I took on reviewing MLB The Show 21 on a whim.
I am not a sports enthusiast, especially in video games — I’m more of a shoot-em-up, explore the environment kind of person. The only reason I signed up to do it is because I wanted to take a crack at the new Stadium Creator since I’m a fan of games like The Sims. It turns out I was pleasantly surprised with the experience overall, and my household has been glued to the game for days.
The first thing you do when you fire up MLB The Show 21 is choose your preferred gameplay style. You have the option of casual, simulation and competitive (yea, right). I am a casual baseball fan — Let’s Go Blue Jays! — but since my experience with any sports game was less than the average player, I chose casual. It was said to be “an easier, fun, pick-up and play experience”. They lied. I suck. My kid sucks… Don’t tell my husband, but he sucks too. Keeping that in mind, we haven’t shut it off, so there is something to be said for how much fun the game is to play, even when you’re losing.
I tested out the new Pinpoint Pitching system, and in my opinion, the learning curve is steep to say the least. The system is surely meant for more seasoned players. I’ve spent some time online, trying to perfect the craft, but I think I’ll stick to classic pitching until I’m a little further along in my MLB career. I feel the classic pitching is more automatic allowing for more forgiveness with errors, whereas Pinpoint I can screw up royally all on my own — I trust the game more.
I chose to play MLB The Show 21 on the PS5 to really experience all the game had to offer on the next-gen systems. The studio went all out on the games motion capture animation and it really shines in the final product. My only complaint would be that the slide animations seem a little lackluster in comparison to anything in the field or on the mound. It stands out to me only because the other motions are SO good, that anything less than seems disappointing, so only a minor issue.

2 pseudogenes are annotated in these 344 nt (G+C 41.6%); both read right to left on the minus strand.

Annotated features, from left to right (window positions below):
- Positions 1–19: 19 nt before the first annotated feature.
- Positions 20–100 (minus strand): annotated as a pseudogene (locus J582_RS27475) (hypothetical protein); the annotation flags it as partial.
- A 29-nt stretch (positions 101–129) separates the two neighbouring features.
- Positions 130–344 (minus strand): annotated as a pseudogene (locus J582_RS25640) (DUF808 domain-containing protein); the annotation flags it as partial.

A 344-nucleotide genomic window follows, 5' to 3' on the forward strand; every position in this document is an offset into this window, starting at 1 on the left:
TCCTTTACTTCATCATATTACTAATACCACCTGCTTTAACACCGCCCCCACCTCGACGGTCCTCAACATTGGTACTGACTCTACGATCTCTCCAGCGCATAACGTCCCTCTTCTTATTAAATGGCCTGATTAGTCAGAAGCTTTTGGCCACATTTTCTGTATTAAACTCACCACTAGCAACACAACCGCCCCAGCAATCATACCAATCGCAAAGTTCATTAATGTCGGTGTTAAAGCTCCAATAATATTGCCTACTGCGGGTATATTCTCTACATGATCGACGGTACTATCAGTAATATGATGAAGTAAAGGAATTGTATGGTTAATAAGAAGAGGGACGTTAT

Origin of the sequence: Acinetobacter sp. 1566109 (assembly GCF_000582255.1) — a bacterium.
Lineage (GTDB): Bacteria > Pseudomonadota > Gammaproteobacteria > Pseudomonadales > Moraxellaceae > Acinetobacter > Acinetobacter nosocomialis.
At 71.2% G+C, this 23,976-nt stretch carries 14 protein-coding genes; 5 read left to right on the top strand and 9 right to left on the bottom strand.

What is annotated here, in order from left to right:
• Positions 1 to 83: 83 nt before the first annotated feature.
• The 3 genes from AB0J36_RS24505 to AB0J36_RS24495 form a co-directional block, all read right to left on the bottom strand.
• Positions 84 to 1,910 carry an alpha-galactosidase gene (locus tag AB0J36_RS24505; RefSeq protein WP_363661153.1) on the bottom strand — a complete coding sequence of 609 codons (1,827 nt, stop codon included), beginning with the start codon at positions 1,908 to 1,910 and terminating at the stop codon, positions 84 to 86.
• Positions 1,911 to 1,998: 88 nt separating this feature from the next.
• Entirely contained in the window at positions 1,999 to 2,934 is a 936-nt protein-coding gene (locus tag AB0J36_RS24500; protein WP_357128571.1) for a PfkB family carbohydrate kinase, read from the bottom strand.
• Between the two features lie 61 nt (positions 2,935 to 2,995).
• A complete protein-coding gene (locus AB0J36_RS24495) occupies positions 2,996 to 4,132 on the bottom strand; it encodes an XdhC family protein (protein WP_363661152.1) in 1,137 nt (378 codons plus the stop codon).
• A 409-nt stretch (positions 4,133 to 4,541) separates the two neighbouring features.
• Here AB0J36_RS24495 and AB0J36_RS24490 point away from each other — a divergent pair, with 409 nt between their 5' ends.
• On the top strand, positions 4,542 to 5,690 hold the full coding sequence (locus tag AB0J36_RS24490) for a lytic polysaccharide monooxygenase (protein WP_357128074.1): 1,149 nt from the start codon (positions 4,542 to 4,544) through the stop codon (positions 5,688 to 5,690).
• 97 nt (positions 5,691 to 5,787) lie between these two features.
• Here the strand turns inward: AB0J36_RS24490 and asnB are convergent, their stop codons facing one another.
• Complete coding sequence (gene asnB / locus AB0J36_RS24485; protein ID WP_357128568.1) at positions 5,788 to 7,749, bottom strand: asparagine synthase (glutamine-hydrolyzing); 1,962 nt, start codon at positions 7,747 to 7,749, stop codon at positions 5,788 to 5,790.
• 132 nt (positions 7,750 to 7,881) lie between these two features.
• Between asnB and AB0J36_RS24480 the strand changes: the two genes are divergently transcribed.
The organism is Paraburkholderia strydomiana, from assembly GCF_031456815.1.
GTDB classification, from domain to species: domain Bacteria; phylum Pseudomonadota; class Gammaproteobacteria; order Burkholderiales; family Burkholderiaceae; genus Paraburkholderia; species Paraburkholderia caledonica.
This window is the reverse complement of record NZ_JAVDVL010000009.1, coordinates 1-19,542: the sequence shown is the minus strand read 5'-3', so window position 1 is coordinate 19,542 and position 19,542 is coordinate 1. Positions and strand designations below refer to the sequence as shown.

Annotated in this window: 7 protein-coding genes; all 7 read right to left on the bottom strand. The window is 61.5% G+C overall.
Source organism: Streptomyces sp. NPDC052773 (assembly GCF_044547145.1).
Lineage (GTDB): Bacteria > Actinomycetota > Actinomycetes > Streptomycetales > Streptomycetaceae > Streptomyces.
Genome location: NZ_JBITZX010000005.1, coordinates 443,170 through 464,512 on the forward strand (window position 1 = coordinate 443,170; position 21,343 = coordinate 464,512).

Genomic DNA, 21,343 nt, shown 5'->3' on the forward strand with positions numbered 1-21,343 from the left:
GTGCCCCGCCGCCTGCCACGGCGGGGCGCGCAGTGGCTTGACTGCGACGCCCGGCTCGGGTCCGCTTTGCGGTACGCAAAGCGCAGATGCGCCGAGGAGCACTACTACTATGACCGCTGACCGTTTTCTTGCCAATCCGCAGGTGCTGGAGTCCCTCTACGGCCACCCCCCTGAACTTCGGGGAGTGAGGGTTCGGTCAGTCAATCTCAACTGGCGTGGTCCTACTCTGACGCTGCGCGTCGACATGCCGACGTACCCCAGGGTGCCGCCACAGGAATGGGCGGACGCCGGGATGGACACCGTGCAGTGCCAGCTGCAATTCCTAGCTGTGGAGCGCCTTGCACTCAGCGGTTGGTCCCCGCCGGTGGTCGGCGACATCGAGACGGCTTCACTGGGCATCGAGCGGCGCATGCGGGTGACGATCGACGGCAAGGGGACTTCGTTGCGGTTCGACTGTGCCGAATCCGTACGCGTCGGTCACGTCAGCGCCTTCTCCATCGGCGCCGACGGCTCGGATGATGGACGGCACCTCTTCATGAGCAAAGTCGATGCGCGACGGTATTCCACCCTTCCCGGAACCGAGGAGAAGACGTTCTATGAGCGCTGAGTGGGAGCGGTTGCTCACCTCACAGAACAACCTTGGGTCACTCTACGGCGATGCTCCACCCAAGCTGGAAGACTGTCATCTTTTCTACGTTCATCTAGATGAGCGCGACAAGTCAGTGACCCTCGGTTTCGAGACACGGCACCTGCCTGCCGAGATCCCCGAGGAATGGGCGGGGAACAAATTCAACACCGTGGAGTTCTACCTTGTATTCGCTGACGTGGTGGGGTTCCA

The way the game has found a way to bring in a bit of an RPG element with its Road to the Show mode was a selling point for me. Knowing that I could design my own character and see them through their career was something I wanted to sink my teeth into, rather than only using my favorite players and never really finding a connection with my team. This is the first time in a major sports game where I’ve heard the announcer call out a gamer by name like a real player, small touches like that make all the difference in the world. Just with one small feature they managed to make regular players feel like they have made it to the big leagues, and that’s really the point of an RPG, right?
Road to the Show is basically the “career mode” you might find in any other sports game. What is different about this one, is that it is our first chance to be a two-way player, meaning I could both play a field position AND pitch for my team. That isn’t something that often happens in live baseball and is definitely not something we have seen before in an MLB game. I’m enjoying playing both positions because it cuts away from the monotony of a regular sports game. It’s a different outlook on each inning and it keeps the game fresh as I progress my career. This mode also includes media bytes from real sports reporters and MLB personalities. Though I didn’t know them personally, my husband lit up every time he saw a familiar MLB face on the screen.
The last thing I really wanted to touch on was the Stadium Creator — my whole reason for this review. With over 1000 stadium props, I couldn’t wait to get my hands on a ballpark of my very own. The developers spent almost two years perfecting this portion of the game, so my expectations were high. I’m sure with more practice I could master the possibilities, but to me, at this level, I felt like I was just getting my camera stuck inside boulders and under the bleachers more than anything. Being a bit of a perfectionist left me spending way more time on wall placements than I ever would have thought, and in the end my stadium couldn’t compete with the Rogers Centre here in Canada. The good news is, I did get to bring Randal Grichuk with me anyway.
There are plenty of props to choose from, though I’m not quite sure I understand the number of massive boulders you can place around your ballpark. The Stadium Creator allows for customization of popular sporting event staples like your stands, scoreboard, terrain and background. And like the old saying goes… “If you build it, they will come.”
All in all, I believe MLB The Show 21 meets the needs of players at any level. Going into the game I thought it would be a complete disaster and that this review would feel like “work”, but realistically I enjoyed the time I’ve spent playing it and it became a fun activity I could do with my family. My husband is an avid baseball fan and thoroughly enjoys sports games but hadn’t picked up an MLB game since the early 2000s. Since we got it there hasn’t been a time the PlayStation 5 was free that he didn’t immediately hop onto the field. So, when it comes down to the question “Is MLB The Show 21 worth it?”, the answer is definitely a yes.